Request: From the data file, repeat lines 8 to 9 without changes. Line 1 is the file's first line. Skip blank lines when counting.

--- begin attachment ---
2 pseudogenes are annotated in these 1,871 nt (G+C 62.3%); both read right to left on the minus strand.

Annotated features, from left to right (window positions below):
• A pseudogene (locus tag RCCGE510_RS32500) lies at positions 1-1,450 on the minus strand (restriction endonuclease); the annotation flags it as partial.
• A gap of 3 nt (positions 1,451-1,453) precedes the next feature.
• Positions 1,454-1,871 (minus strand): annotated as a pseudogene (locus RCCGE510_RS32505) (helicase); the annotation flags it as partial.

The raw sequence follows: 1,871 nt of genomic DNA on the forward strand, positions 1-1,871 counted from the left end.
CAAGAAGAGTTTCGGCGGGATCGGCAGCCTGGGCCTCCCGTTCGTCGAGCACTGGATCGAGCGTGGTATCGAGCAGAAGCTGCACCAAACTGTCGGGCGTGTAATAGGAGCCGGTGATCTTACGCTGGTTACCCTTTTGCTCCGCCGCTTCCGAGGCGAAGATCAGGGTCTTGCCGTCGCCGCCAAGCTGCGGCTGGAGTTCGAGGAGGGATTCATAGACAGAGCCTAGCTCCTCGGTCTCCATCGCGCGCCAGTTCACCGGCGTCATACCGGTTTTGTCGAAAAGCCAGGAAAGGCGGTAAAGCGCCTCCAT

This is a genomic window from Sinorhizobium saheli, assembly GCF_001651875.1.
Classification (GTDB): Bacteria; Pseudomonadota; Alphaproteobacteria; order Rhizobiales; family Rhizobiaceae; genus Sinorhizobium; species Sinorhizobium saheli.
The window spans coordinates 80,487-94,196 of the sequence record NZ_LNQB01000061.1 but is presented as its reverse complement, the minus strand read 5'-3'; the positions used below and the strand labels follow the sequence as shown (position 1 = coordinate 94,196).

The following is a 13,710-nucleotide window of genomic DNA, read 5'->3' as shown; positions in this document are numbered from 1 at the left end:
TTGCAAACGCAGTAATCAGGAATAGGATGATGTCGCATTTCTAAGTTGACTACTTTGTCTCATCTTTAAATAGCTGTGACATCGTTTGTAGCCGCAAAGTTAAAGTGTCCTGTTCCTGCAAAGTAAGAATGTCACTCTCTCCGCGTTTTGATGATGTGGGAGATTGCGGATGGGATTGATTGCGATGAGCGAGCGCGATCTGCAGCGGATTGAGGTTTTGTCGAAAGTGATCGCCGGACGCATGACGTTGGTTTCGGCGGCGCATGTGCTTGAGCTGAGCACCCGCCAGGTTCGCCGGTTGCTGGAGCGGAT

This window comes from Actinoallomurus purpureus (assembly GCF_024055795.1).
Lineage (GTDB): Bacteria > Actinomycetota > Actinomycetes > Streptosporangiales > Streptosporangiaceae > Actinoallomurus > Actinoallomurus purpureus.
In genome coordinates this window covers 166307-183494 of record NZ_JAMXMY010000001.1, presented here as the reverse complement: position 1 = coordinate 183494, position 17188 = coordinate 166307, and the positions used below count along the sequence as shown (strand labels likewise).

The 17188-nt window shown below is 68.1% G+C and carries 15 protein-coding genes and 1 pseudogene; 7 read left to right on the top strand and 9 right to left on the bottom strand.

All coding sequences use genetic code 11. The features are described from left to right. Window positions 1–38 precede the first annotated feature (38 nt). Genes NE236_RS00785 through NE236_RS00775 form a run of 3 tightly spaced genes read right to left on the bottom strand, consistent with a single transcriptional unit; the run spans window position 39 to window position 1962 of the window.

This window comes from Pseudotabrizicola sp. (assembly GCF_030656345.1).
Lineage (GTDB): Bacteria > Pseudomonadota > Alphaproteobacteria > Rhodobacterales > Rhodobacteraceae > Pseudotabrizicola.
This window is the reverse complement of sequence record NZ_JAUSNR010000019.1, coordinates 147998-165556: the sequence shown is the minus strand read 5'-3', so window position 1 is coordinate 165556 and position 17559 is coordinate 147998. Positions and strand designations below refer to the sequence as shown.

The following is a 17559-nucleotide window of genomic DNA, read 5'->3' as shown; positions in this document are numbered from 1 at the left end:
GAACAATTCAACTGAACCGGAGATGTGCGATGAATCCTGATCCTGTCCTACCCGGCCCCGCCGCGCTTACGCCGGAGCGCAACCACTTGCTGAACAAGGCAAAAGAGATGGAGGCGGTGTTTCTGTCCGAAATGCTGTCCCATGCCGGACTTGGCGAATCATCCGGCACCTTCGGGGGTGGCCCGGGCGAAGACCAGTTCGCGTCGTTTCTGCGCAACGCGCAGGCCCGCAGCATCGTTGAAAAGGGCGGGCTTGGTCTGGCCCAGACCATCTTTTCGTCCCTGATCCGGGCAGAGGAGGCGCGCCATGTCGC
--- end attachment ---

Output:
This is a genomic window from Sinorhizobium saheli, assembly GCF_001651875.1.
Classification (GTDB): Bacteria; Pseudomonadota; Alphaproteobacteria; order Rhizobiales; family Rhizobiaceae; genus Sinorhizobium; species Sinorhizobium saheli.